On a recent ski trip, my best friend handed me a flask of cinnamon schnapps. He called it "courage in 100-proof form," and I needed it. I was perched at the edge of a cliff, looking at a 20-foot drop into thigh-deep powder.
Nearly a decade ago, when I was laid up in an emergency room with two bulging disks in my lower lumbar
, there's no way I could have imagined myself attempting such foolish feats of middle-aged manliness.
I'm hardly alone in my lower lumbar woes. A 2009 study in Archives of
found that the prevalence of chronic, impairing low-
rose from 3.9% of adults in 1992 to 10.2% in 2006. And a 2006 study from
says that lower-back pain is the No. 2 reason why Americans see a doctor, second only to the common cold.
If your employment involves heavy lifting and other physically demanding work, you can injure your back on the job. If you spend a lot of time sitting at a desk, like me, it's probably exercise that's to blame.
"It's the active folks who are getting low-back pain," said Stu McGill, a professor of spine biomechanics at the University of Waterloo in Ontario. "Couch potatoes never create the initial trauma."
That hardly seems fair.
McGill, who has helped Olympians and professional athletes get their backs back into shape, said the majority of low-back pain stems from the cumulative damage caused by bending forward at the waist. That motion causes the vertebrae toward the base of the spine to pinch together; if you're not careful about maintaining proper form, it can lead to problems like herniated disks.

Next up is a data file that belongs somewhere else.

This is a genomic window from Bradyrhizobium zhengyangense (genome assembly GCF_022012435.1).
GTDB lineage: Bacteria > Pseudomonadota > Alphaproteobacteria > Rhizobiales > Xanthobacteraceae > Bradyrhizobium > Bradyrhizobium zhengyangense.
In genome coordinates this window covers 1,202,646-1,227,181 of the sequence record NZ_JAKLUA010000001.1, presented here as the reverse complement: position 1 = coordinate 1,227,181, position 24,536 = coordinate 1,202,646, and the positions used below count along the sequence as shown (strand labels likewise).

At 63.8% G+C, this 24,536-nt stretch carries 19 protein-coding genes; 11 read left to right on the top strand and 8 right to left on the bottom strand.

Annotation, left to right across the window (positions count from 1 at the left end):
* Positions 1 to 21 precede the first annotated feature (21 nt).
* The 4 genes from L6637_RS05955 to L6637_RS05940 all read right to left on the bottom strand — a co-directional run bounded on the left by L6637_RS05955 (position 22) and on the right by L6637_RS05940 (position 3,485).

To understand the mechanism, imagine your spinal disks as jelly doughnuts. They are there to provide a cushion between your vertebrae. When you bend forward at the waist, the front of the vertebrae get closer together and the back of the vertebrae to open up. If you use your back properly, the jelly doughnuts remain in place and do their job well. But if you're not careful —
repeatedly bending improperly or making sharp twisting motions at the waist
one side of the doughnut gets squeezed and the jelly squirts out the other side.
Then the hating of life begins.
I have traced my initial trauma to a valiantly stupid attempt to impress my classmates in high school gym class. I tried to dead-lift too much weight, putting too much strain on my lower back, and the stage was set.
For years I continued to commit sins against my lower back. The pain grew worse, but instead of dealing with it I popped
like Skittles. I've known many a gym-goer with an ibuprofen addiction.
When battling low-back pain, "most people think they just need to train harder," McGill told me. But that only makes it worse.
Eventually, there will be a final straw that breaks the camel's back, so to speak. In my case, it was having a coughing fit while hoisting a heavy laundry basket. The pressure on my lower back caused my disks to erupt, and I collapsed in a blubbering heap. I hadn't cried like that since they shot Old Yeller.